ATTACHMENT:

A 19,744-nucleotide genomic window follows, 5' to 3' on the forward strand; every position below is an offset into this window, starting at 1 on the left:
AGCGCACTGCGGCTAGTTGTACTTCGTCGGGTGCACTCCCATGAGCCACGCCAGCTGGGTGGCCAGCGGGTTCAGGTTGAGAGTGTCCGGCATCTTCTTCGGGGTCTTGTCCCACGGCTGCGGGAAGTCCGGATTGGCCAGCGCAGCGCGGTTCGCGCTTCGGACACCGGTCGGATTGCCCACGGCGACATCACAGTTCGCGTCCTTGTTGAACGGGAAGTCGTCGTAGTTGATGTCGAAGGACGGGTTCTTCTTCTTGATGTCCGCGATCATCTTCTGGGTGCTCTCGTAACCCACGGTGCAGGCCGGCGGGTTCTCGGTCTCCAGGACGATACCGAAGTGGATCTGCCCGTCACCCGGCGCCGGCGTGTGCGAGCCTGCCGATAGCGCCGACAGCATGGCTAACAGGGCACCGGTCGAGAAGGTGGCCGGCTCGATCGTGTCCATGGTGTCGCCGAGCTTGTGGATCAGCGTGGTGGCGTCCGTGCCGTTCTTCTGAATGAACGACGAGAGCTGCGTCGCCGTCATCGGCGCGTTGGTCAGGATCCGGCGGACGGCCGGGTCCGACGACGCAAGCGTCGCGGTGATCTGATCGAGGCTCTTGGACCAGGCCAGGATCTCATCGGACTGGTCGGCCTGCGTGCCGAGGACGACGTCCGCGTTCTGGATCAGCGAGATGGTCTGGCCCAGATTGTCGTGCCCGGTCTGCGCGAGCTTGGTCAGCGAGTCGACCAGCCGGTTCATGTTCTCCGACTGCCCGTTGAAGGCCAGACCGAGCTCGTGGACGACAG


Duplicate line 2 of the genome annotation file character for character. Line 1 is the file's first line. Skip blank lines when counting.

AGCGCACTGCGGCTAGTTGTACTTCGTCGGGTGCACTCCCATGAGCCACGCCAGCTGGGTGGCCAGCGGGTTCAGGTTGAGAGTGTCCGGCATCTTCTTCGGGGTCTTGTCCCACGGCTGCGGGAAGTCCGGATTGGCCAGCGCAGCGCGGTTCGCGCTTCGGACACCGGTCGGATTGCCCACGGCGACATCACAGTTCGCGTCCTTGTTGAACGGGAAGTCGTCGTAGTTGATGTCGAAGGACGGGTTCTTCTTCTTGATGTCCGCGATCATCTTCTGGGTGCTCTCGTAACCCACGGTGCAGGCCGGCGGGTTCTCGGTCTCCAGGACGATACCGAAGTGGATCTGCCCGTCACCCGGCGCCGGCGTGTGCGAGCCTGCCGATAGCGCCGACAGCATGGCTAACAGGGCACCGGTCGAGAAGGTGGCCGGCTCGATCGTGTCCATGGTGTCGCCGAGCTTGTGGATCAGCGTGGTGGCGTCCGTGCCGTTCTTCTGAATGAACGACGAGAGCTGCGTCGCCGTCATCGGCGCGTTGGTCAGGATCCGGCGGACGGCCGGGTCCGACGACGCAAGCGTCGCGGTGATCTGATCGAGGCTCTTGGACCAGGCCAGGATCTCATCGGACTGGTCGGCCTGCGTGCCGAGGACGACGTCCGCGTTCTGGATCAGCGAGATGGTCTGGCCCAGATTGTCGTGCCCGGTCTGCGCGAGCTTGGTCAGCGAGTCGACCAGCCGGTTCATGTTCTCCGACTGCCCGTTGAAGGCCAGACCGAGCTCGTGGACGACAG